Babe Ruth life and biography

Babe Ruth  picture, image, poster

Babe Ruth biography

Date of birth : 1895-02-06
Date of death : 1948-08-16
Birthplace : Baltimore, Maryland, U.S.
Nationality : American
Category : Sports
Last modified : 2010-05-03
Credited as : Baseball player, Baseball Hall of Fame, Boston Red Sox

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George Herman Ruth, Jr. , was an American Major League baseball player from 1914–1935. Ruth originally broke into the major leagues with the Boston Red Sox as a starting pitcher, but after he was sold to the New York Yankees in 1919, he converted to a full-time right fielder and subsequently became one of the league's most prolific hitters. Ruth was a mainstay in the Yankees' lineup that won seven pennants and four World Series titles during his tenure with the team. After a short stint with the Boston Braves in 1935, Ruth retired. In 1936, Ruth became one of the first five players elected to the Baseball Hall of Fame.

Known as the Great Bambino, Babe Ruth would go down in history as one of the greatest – if not the greatest – baseball player of all time. Coming from a rough, inner-city childhood, it would be a monk who would encourage the young Ruth to pursue baseball. It was actually a monk, named Brother Gilbert, who introduced Babe Ruth to Jack Dunn, the owner of the Baltimore Orioles.

As a youngster, Ruth was notorious and known as one of the ‘tough kids’ in town. Not interested in school, he would run the streets and commit petty crimes. Too much for his parents to handle, they sent him to an industrial school named St. Mary’s, where he would come to learn how to play the sport that would forever change his life and the game of baseball.

At St. Mary’s, Babe wanted to be involved in every play of the game so he played catcher. When he began making fun of the team’s pitcher, the coach felt Babe should give it a try – wanting to teach him not to mock his own players. It was then that Babe pitched the game to victory and that the coach saw Babe’s great potential.

Babe Ruth signed with the International League and underwent spring training where the coaching staff agreed he had talent both with the ball and with the bat. In his first game, he pitched a 6-0 win that set the stage for the up and coming baseball superstar. When the Orioles could no longer afford to keep some of their top players, they sold them to the Boston Red Sox. And, being a left-handed pitcher on a team with three others, he didn’t get to pitch as much as he had with the Orioles. He didn’t get to play a lot with the team in games, so they sent him down into the minor leagues. When he took the team to win the championship, the Red Sox put him right back in the pros where he would win the World Series of 1917 with his pitching.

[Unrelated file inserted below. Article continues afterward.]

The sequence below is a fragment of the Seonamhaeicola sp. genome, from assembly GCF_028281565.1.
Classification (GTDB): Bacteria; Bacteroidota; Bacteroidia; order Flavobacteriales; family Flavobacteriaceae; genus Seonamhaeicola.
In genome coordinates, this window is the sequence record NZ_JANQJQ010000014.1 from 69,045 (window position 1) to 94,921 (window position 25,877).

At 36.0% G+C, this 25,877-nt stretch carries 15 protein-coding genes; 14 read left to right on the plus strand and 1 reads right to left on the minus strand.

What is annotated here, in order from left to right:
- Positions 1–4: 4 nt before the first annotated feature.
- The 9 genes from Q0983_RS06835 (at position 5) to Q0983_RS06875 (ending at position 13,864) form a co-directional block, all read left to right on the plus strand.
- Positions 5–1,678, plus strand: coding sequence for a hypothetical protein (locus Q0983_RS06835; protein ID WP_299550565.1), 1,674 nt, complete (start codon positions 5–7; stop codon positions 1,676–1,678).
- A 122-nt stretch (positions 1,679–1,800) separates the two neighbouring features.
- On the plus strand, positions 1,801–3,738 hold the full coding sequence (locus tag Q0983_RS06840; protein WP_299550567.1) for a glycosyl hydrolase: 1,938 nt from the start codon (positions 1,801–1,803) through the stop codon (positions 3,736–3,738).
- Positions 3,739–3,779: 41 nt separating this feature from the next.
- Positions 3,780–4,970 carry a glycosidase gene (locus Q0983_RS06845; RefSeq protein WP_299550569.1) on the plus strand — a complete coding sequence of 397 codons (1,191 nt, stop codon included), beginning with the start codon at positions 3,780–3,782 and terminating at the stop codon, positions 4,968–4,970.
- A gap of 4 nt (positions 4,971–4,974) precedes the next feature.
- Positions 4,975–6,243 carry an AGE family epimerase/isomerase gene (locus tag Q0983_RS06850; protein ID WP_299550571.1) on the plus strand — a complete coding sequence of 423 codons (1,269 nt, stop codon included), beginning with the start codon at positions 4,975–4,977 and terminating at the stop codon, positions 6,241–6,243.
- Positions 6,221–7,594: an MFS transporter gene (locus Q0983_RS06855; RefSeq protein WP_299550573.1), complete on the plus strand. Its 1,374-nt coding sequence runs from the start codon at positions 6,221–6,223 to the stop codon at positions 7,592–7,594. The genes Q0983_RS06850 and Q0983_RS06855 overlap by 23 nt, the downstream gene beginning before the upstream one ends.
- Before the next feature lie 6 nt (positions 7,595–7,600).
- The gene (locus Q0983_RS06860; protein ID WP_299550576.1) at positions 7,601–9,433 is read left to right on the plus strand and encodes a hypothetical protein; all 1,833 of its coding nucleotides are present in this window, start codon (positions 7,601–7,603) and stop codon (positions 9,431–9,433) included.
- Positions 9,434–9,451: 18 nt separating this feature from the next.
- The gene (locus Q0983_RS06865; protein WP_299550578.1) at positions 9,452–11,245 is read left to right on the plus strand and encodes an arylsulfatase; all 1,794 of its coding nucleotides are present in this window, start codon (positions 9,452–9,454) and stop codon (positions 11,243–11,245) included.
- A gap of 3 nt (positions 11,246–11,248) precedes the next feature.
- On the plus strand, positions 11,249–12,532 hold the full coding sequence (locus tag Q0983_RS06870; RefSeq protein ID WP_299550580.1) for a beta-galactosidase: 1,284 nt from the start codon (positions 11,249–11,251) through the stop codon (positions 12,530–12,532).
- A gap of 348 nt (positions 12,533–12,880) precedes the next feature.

In the following years, the coaches realized how much of an asset Babe Ruth was as a hitter – something most people remember him by. He became known as a power slugger and broke every hitting record in the league. As his fame grew, so did his contract, which some leagues couldn’t afford. When Ruth gained some weight, it added to his powerhouse hitting skills but did little for his ability to run the bases or play in the outfield. Due to the trouble that Babe Ruth was putting the Red Sox through, they decided to trade him to the New York Yankees, who welcomed the greatest player in baseball with open arms. Following, the Yankees experienced huge success with Ruth while the Red Sox never won another world series for nearly 90 years. With the Yankees, Babe Ruth set new hitting records that would last nearly the same length of time.

Personal life

Ruth married Helen Woodford in 1914. Owing to his infidelities, they were reportedly separated around 1926. Helen died in a fire in Watertown, Massachusetts on January 11, 1929 in a house owned by Edward Kinder, a dentist whom she had been living with as "Mrs. Kinder". Kinder identified her body as being that of his wife, then went into hiding after Helen's true identity was revealed; Ruth himself had to get authorities to issue a new death certificate in her legal name, Margaret Helen Woodford Ruth.

Ruth had two daughters. Dorothy Ruth was adopted by Babe and Helen. Decades later, she wrote a book, My Dad, the Babe, claiming that she was Ruth's biological child by a girlfriend named Juanita Jennings.

Ruth adopted Julia Hodgson when he married her mother, actress and model Claire Merritt Hodgson. Julia currently resides in Arizona, and threw out the ceremonial first pitch before the final game in the original Yankee Stadium on September 21, 2008.

Ruth and Claire regularly wintered in Florida, frequently playing golf during the off-season and while the Yankees were spring training in Tampa, Florida. After retirement, he had a winter beachfront home in Treasure Island, Florida, near St. Petersburg.

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